Last week I had the honour of being invited to speak at a BITAS Conference (Business IT Architecture Series) on organizational culture change, organized by IASA Global for Enterprise Architects. It felt like a home-coming because the first 15 years of my professional career were spent working in the IT industry for 2 multi-nationals Oracle Corporation and Digital Equipment. The topic of my talk was Connecting IT and Business Bridging the Cultural Divide. I was asked to present a case study of the cultural transformation work I did for the IT Group in Transport Canada.
What stood out for me is how much things change and yet stay the same. The #1 reason 70% of change leaders fail is still cultural human dynamics leading to miscommunication and poor collaboration. This is why I wrote chapter 2, The Cultural Divide, in my book – Conscious Culture – How to Build a High Performing Workplace through Values, Ethics, and Leadership. It is also one of the reasons why I became a certified professional facilitator, to provide facilitative leadership in organizational culture change for leadership teams, helping them bridge the communication gap, increase employee engagement, and productivity.
In the IT Industry I worked between two groups with very different cultures. They were the business functions (with application requirements and budget) who needed to invest in new technology to meet their business objectives, and the IT department with the technology and expertise for implementing the solutions.
It makes perfect sense to think these two groups would be motivated to support and collaborate effectively to meet the business requirements. “You have the money; I have the toys, let’s play. ” However, this could not have been further from the truth. To be quite honest, it felt like I was working in a war zone. Even after all these years of new information technology being introduced into organizations, these groups continue to have difficult relationships, often plagued with animosity, frustration, and misunderstanding.
This is a perfect example of a cultural divide and the impact when different organizational cultures collide. Why is this? There are many reasons that boil down to differences in the way people communicate and work. They have different business processes that have been developed based on best practices, guiding principles, education, operating values, beliefs, and cultural norms. The language and buzz words they use to communicate are different, ‘bits and bytes’, ‘speeds and feeds’, and acronyms galore! Along with their habits, traditions, strengths, attitudes, and emotions. These differences are the reason behaviors of each group are not understood and this lack of understanding causes a great deal of conflict. When your values are not understood, it feels like they are being ignored or stepped on, which creates conflict and deepens the challenge to communicate and work collaboratively.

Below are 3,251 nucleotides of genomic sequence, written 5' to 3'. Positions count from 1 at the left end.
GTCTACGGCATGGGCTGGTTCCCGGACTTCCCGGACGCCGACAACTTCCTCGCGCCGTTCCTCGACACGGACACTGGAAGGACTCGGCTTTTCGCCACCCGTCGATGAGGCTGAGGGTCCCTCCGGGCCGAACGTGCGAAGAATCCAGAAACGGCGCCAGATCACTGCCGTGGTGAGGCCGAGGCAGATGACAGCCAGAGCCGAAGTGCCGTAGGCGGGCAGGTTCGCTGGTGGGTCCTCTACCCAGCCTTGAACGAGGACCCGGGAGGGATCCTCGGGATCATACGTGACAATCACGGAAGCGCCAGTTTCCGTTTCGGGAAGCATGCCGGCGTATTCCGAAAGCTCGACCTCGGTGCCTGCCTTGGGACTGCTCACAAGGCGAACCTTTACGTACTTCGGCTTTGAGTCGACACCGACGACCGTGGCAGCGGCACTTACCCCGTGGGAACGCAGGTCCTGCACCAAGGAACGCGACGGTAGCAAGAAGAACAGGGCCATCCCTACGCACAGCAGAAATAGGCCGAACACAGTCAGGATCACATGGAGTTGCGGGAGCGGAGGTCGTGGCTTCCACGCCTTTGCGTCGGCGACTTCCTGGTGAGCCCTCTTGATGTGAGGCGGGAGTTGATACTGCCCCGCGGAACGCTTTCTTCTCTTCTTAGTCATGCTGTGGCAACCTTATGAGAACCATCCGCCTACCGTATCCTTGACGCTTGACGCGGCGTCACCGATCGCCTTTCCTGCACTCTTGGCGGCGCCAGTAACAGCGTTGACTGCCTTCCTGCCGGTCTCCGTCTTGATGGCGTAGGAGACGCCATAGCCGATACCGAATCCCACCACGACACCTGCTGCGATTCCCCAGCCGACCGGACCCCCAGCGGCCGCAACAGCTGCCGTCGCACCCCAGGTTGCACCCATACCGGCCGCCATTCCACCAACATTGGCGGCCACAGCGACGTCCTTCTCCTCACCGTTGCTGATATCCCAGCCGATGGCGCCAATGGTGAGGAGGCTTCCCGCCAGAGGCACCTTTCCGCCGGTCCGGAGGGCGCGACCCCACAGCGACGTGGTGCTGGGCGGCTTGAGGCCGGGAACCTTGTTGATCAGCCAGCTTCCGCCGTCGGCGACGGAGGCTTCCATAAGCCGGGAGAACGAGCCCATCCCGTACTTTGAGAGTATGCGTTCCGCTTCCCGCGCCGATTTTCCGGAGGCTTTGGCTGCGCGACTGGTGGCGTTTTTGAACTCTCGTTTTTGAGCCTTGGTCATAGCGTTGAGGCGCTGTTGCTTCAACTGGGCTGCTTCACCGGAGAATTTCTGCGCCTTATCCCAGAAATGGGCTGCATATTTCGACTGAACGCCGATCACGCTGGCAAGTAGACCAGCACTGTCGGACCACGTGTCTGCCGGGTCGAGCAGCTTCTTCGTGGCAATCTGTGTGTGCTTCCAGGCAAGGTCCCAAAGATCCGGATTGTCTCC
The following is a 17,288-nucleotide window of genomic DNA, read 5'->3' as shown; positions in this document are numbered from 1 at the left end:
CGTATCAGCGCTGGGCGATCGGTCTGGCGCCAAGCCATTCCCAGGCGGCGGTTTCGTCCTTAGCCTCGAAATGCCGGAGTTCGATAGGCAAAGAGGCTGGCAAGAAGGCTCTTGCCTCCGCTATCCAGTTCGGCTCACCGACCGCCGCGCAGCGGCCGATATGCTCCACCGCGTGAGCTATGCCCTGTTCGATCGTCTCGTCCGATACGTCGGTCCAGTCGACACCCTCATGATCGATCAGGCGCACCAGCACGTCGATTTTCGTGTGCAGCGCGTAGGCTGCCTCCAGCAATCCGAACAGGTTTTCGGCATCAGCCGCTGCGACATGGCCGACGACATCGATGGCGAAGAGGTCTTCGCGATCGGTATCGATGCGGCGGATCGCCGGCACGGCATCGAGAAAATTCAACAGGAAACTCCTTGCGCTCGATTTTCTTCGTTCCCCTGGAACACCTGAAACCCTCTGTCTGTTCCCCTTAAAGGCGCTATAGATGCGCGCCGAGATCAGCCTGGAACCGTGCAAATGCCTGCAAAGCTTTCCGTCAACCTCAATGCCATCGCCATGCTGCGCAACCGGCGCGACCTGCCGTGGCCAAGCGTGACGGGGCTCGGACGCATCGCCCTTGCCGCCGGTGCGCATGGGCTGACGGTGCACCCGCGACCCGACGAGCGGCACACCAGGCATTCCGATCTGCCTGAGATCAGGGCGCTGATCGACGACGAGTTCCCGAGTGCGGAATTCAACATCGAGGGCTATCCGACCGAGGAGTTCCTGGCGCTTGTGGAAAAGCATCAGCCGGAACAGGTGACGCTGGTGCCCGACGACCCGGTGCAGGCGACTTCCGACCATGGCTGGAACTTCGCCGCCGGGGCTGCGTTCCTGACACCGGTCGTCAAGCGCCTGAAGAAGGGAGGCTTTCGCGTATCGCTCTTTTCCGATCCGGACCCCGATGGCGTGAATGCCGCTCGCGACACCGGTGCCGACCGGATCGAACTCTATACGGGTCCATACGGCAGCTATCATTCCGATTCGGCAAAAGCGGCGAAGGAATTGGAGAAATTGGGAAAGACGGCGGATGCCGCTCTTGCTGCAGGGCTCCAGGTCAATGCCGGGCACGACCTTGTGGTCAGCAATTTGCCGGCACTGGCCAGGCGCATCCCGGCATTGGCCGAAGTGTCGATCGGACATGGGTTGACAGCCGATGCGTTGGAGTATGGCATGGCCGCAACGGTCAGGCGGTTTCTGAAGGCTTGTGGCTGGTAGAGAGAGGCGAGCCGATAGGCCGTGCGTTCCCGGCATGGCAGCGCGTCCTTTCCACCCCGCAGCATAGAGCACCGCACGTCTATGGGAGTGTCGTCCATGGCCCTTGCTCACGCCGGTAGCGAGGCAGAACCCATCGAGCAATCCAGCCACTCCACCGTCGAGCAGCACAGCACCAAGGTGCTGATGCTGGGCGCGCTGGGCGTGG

The Cultural Values Assessment I did for the IT Group in Transport Canada enabled the leaders and management team to receive a lot of valuable feedback and information from their key stakeholders, the business leaders of the department, and their employees. This information enabled the leaders and management team to see things from other people’s perspective. It takes a wise leader to value diversity and accept that differences might be strengths, experience or knowledge the other person has which they do not.
All too often we keep our values buried beneath the surface. We do not make the time to examine them or see how they could be supporting us in our day-to-day exchanges. By making the IT Group’s values explicit and managing the team based on their desired organizational values, we empowered everyone in the organization.
Bottom line, groups and nationalities have distinct personalities that come out in how they think, communicate, and do things. This is how culture is defined and why cultural divides exist. Every organization suffers from some form of cultural divide unless steps are taken to invest in culture and consciously work together to develop greater awareness and appreciation for each other’s differences and diversity of strengths.
I wrote the book, to help leaders consciously transform their workplace culture. It’s why I continue to speak to leaders at conferences and provide learning development seminars. I’m passionate in sharing with you and other leaders, how you can improve the bottom line performance by investing in your workplace culture, enabling your greatest resource, your people, to reach their full potential.
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With 30 years in business transformation working with organizations, Joanna’s passion lies in working with leaders, facilitating active participation in organizational change, developing resourceful teams and aligning strategic objectives. Her goal is to help organizations become high performing and values-driven, where people take ownership, build commitment and bridge communication gaps. As CEO of the Culture Leadership Group, she ensures successful transformation from concept through to implementation.